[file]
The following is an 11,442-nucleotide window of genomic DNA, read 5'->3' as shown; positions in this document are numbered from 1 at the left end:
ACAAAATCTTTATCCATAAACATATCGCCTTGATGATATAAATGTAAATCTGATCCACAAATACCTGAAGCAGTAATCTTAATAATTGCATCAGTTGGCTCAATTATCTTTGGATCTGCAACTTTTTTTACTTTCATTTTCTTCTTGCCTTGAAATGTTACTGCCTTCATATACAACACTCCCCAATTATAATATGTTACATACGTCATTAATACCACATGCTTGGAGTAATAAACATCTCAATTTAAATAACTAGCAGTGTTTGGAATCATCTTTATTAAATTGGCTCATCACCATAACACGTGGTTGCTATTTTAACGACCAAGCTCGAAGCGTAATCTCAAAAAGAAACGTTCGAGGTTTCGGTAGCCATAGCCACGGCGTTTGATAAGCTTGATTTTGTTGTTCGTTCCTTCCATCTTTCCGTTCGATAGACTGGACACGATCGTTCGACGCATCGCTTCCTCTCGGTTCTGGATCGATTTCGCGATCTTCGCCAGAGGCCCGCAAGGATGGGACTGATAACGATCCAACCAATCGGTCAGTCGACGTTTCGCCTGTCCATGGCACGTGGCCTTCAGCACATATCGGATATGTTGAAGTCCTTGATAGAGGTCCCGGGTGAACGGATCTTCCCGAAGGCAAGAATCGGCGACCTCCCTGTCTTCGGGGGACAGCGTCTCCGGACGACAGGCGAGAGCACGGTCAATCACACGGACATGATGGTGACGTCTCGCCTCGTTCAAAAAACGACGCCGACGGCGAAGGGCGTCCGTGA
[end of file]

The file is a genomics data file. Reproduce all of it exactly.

The following is an 11,442-nucleotide window of genomic DNA, read 5'->3' as shown; positions in this document are numbered from 1 at the left end:
ACAAAATCTTTATCCATAAACATATCGCCTTGATGATATAAATGTAAATCTGATCCACAAATACCTGAAGCAGTAATCTTAATAATTGCATCAGTTGGCTCAATTATCTTTGGATCTGCAACTTTTTTTACTTTCATTTTCTTCTTGCCTTGAAATGTTACTGCCTTCATATACAACACTCCCCAATTATAATATGTTACATACGTCATTAATACCACATGCTTGGAGTAATAAACATCTCAATTTAAATAACTAGCAGTGTTTGGAATCATCTTTATTAAATTGGCTCATCACCATAACACGTGGTTGCTATTTTAACGACCAAGCTCGAAGCGTAATCTCAAAAAGAAACGTTCGAGGTTTCGGTAGCCATAGCCACGGCGTTTGATAAGCTTGATTTTGTTGTTCGTTCCTTCCATCTTTCCGTTCGATAGACTGGACACGATCGTTCGACGCATCGCTTCCTCTCGGTTCTGGATCGATTTCGCGATCTTCGCCAGAGGCCCGCAAGGATGGGACTGATAACGATCCAACCAATCGGTCAGTCGACGTTTCGCCTGTCCATGGCACGTGGCCTTCAGCACATATCGGATATGTTGAAGTCCTTGATAGAGGTCCCGGGTGAACGGATCTTCCCGAAGGCAAGAATCGGCGACCTCCCTGTCTTCGGGGGACAGCGTCTCCGGACGACAGGCGAGAGCACGGTCAATCACACGGACATGATGGTGACGTCTCGCCTCGTTCAAAAAACGACGCCGACGGCGAAGGGCGTCCGTGA